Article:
This week on the podcast, Jay Graves of POSSIBLE Mobile joins me for a deep-dive into provisioning profiles. Jay knows more about these things than anyone I know after spending the last few years wrangling builds at Possible (formerly Double Encore), and has always been my go-to person when I run into issues.
Another new identifier Apple added in iOS 8 is the private API property
UIView that you can use to clean up what is output in
_autolayoutTrace. Since it is private API, you don’t want to ship with this code in because Apple will likely reject it, but for debugging purposes it can be mostly harmless. Mostly.
There’s no easy way to set the
_layoutDebuggingIdentifier identifier in a Storyboard or Xib, so we will have to add a bit of code to take advantage of it.
To take advantage of this:
- Open one of your view controllers.
- (void)viewDidLoadif you haven’t already.
There’s a few different spots you could likely define the
_layoutDebuggingIdentifier, but for view controllers, I tend to just put them in
viewDidLoad. Here’s a sample of the code I use:
#ifdef DEBUG SEL selectorName = NSSelectorFromString(@"_setLayoutDebuggingIdentifier:"); NSString *identifier = @"Email Label"; #pragma clang diagnostic push #pragma clang diagnostic ignored "-Warc-performSelector-leaks" [self.emailLabel performSelector:selectorName withObject:identifier]; #pragma clang diagnostic pop #endif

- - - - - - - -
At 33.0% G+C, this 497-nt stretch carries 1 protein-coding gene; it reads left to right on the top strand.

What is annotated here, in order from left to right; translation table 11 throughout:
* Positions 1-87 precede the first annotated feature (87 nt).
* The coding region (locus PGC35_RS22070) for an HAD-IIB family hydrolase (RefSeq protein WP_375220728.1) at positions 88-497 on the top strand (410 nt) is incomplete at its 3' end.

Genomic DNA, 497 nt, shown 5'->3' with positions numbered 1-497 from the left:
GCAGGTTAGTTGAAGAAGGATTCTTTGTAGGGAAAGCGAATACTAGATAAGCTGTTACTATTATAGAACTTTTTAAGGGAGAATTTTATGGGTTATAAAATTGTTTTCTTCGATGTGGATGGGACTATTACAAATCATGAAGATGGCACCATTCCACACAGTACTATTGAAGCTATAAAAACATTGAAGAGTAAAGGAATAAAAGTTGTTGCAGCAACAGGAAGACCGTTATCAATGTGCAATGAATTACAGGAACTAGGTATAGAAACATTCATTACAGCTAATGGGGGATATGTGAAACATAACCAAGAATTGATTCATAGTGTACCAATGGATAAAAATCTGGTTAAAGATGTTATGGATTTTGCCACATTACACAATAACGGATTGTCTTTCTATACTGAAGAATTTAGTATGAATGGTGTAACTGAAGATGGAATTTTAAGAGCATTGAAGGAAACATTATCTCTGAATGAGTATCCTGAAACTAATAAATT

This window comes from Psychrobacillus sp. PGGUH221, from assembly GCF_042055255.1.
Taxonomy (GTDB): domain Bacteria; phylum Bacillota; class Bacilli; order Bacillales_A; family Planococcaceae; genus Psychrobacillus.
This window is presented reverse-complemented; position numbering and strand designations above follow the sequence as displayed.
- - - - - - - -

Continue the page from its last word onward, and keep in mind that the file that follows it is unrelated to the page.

Oh boy. This looks crazy. Let’s break down what’s going on line-by-line.
On the first and last lines, I’m again wrapping everything in an
#ifdef DEBUG block because I don’t want to ship this bit of code with my product to the App Store.
The second line I am creating a
SEL variable by calling the
NSSelectorFromString function and passing in “_setLayoutDebuggingIdentifier:” as a string. The line below it is defining what I want the
_layoutDebuggingIdentifier string to actually be.
From there, things start to get weird. I’ve got three different
#pragma calls. The first one is saying that I am going to start adding some specific instructions for the compiler about things I want it to take into account in the following set of code. That’s what “push” is. The last
#pragma says “pop”, which means I am done passing those bits of code specific diagnostics in.
The specific diagnostic message I am calling is
#pragma clang diagnostic ignored "-Warc-performSelector-leaks" which is telling the compiler to ignore the warning about my performSelector call possibly leaking, because it may not exist. Since
_layoutDebuggingIdentifier is private API, the public framework headers don’t know what to do with it, so the compiler assumes it doesn’t exists. I assure you it exists as of iOS 8 though, so we can safely ignore that warning.
The one caveat of course is that since this is private API, Apple can either remove it or change it in a future release. Be aware.
Thus far we’ve set a single
_layoutDebuggingIdentifier for our email label. Go ahead and set them for the rest of the controls that you care to have nicer output from.
After you do that, run the application again and print out the output of
(lldb) po [self.view _autolayoutTrace] UIWindow:0x7fdb8511de90 | •UIView:0x7fdb83d3d470 | | *Email Label:0x7fdb83d3d780 | | *Password Label:0x7fdb83d3fae0'Password' | | *Logo Image:0x7fdb83d3ff70 | | *Email Field:0x7fdb83d40980 | | | _UITextFieldRoundedRectBackgroundViewNeue:0x7fdb83d4a240 | | *SignIn Button:0x7fdb83d4cfe0'Sign-In' | | *Password Field:0x7fdb83d4e070 | | | _UITextFieldRoundedRectBackgroundViewNeue:0x7fdb83d4f4b0 | | *_UILayoutGuide:0x7fdb83d4f9a0 | | *_UILayoutGuide:0x7fdb83d503b0